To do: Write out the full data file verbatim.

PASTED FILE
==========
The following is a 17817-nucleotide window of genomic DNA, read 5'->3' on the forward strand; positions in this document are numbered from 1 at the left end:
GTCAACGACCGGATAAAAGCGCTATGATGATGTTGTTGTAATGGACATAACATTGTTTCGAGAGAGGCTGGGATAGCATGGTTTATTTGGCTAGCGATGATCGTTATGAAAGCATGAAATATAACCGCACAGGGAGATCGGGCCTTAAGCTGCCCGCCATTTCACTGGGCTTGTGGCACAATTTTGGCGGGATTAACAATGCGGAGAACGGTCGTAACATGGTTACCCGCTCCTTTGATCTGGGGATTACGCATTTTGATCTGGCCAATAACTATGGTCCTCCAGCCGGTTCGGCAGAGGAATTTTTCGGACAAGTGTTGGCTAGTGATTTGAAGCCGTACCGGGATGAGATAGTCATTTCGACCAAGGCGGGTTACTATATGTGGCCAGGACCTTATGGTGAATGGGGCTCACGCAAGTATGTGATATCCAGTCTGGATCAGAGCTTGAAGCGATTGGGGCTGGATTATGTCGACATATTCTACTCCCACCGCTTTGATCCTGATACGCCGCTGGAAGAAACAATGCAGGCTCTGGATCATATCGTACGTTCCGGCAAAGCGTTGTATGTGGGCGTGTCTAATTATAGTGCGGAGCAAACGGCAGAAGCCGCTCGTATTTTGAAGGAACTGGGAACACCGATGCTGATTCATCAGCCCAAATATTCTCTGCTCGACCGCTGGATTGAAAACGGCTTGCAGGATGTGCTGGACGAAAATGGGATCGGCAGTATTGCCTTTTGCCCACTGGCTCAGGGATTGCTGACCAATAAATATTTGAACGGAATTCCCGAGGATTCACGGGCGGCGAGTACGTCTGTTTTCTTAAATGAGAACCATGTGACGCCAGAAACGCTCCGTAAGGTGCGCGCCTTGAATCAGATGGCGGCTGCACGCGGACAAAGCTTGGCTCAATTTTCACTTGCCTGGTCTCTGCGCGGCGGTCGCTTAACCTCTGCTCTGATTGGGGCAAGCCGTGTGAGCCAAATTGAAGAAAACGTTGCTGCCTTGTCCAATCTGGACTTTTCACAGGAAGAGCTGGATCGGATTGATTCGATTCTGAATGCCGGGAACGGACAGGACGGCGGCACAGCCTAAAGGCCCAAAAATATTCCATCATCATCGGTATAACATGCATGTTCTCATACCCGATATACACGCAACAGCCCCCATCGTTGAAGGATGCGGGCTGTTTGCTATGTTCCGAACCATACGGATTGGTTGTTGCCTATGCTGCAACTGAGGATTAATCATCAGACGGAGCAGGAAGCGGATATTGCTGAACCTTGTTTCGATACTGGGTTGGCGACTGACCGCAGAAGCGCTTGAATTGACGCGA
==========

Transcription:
The following is a 17817-nucleotide window of genomic DNA, read 5'->3' on the forward strand; positions in this document are numbered from 1 at the left end:
GTCAACGACCGGATAAAAGCGCTATGATGATGTTGTTGTAATGGACATAACATTGTTTCGAGAGAGGCTGGGATAGCATGGTTTATTTGGCTAGCGATGATCGTTATGAAAGCATGAAATATAACCGCACAGGGAGATCGGGCCTTAAGCTGCCCGCCATTTCACTGGGCTTGTGGCACAATTTTGGCGGGATTAACAATGCGGAGAACGGTCGTAACATGGTTACCCGCTCCTTTGATCTGGGGATTACGCATTTTGATCTGGCCAATAACTATGGTCCTCCAGCCGGTTCGGCAGAGGAATTTTTCGGACAAGTGTTGGCTAGTGATTTGAAGCCGTACCGGGATGAGATAGTCATTTCGACCAAGGCGGGTTACTATATGTGGCCAGGACCTTATGGTGAATGGGGCTCACGCAAGTATGTGATATCCAGTCTGGATCAGAGCTTGAAGCGATTGGGGCTGGATTATGTCGACATATTCTACTCCCACCGCTTTGATCCTGATACGCCGCTGGAAGAAACAATGCAGGCTCTGGATCATATCGTACGTTCCGGCAAAGCGTTGTATGTGGGCGTGTCTAATTATAGTGCGGAGCAAACGGCAGAAGCCGCTCGTATTTTGAAGGAACTGGGAACACCGATGCTGATTCATCAGCCCAAATATTCTCTGCTCGACCGCTGGATTGAAAACGGCTTGCAGGATGTGCTGGACGAAAATGGGATCGGCAGTATTGCCTTTTGCCCACTGGCTCAGGGATTGCTGACCAATAAATATTTGAACGGAATTCCCGAGGATTCACGGGCGGCGAGTACGTCTGTTTTCTTAAATGAGAACCATGTGACGCCAGAAACGCTCCGTAAGGTGCGCGCCTTGAATCAGATGGCGGCTGCACGCGGACAAAGCTTGGCTCAATTTTCACTTGCCTGGTCTCTGCGCGGCGGTCGCTTAACCTCTGCTCTGATTGGGGCAAGCCGTGTGAGCCAAATTGAAGAAAACGTTGCTGCCTTGTCCAATCTGGACTTTTCACAGGAAGAGCTGGATCGGATTGATTCGATTCTGAATGCCGGGAACGGACAGGACGGCGGCACAGCCTAAAGGCCCAAAAATATTCCATCATCATCGGTATAACATGCATGTTCTCATACCCGATATACACGCAACAGCCCCCATCGTTGAAGGATGCGGGCTGTTTGCTATGTTCCGAACCATACGGATTGGTTGTTGCCTATGCTGCAACTGAGGATTAATCATCAGACGGAGCAGGAAGCGGATATTGCTGAACCTTGTTTCGATACTGGGTTGGCGACTGACCGCAGAAGCGCTTGAATTGACGCGA